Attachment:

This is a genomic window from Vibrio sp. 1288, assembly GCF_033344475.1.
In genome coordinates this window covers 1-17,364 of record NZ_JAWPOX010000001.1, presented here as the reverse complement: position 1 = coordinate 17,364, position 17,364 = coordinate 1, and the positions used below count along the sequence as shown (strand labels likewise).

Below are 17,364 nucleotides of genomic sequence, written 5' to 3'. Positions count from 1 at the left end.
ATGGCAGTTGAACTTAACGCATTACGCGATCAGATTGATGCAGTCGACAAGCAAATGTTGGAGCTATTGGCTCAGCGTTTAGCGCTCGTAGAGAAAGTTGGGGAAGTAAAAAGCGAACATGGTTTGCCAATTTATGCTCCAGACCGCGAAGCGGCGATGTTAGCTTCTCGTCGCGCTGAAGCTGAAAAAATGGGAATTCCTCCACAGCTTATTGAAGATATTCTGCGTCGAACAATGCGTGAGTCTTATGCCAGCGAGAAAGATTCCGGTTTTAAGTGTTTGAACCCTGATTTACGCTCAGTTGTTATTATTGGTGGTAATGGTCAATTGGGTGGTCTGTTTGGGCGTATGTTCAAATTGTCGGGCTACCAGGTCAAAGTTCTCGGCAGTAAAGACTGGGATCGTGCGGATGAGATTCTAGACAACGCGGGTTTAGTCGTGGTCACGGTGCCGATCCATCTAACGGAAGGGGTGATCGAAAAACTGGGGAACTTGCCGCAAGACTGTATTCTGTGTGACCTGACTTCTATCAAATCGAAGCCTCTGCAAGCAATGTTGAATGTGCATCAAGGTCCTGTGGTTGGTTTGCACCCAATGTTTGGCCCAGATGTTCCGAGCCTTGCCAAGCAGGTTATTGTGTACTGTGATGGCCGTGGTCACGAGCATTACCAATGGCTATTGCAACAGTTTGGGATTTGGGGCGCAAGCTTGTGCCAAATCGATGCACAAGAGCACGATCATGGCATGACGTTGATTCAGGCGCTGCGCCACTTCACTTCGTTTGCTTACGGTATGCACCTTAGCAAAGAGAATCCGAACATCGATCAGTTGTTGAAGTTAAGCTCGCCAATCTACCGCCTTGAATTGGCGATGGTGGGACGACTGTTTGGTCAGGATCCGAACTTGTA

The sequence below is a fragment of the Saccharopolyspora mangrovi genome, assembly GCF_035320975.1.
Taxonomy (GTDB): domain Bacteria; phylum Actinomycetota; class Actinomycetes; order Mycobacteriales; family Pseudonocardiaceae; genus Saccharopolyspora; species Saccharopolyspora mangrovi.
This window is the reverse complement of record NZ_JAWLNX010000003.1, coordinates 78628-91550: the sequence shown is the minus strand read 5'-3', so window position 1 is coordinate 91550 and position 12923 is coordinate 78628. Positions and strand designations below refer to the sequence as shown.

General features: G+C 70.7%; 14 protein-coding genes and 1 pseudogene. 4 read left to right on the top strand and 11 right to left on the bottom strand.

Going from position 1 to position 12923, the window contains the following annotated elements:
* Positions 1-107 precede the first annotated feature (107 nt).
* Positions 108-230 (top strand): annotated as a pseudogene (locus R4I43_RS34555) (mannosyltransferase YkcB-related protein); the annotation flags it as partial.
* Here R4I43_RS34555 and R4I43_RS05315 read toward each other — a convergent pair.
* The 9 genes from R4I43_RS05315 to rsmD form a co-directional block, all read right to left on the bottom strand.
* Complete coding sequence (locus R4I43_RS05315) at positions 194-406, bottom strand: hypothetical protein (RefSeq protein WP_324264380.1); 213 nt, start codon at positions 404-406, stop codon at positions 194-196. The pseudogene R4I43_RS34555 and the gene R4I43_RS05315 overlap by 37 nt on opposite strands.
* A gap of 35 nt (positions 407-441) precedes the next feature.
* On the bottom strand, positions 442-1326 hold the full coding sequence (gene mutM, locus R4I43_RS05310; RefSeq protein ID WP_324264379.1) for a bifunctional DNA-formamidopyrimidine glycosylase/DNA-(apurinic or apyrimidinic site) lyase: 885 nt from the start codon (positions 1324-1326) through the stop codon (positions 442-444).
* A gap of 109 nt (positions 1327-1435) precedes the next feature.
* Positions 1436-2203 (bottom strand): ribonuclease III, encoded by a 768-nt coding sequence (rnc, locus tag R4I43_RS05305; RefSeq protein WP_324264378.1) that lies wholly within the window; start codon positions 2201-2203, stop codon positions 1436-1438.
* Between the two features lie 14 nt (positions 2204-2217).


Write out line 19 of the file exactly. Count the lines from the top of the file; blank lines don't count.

* Between the two features lie 14 nt (positions 2204-2217).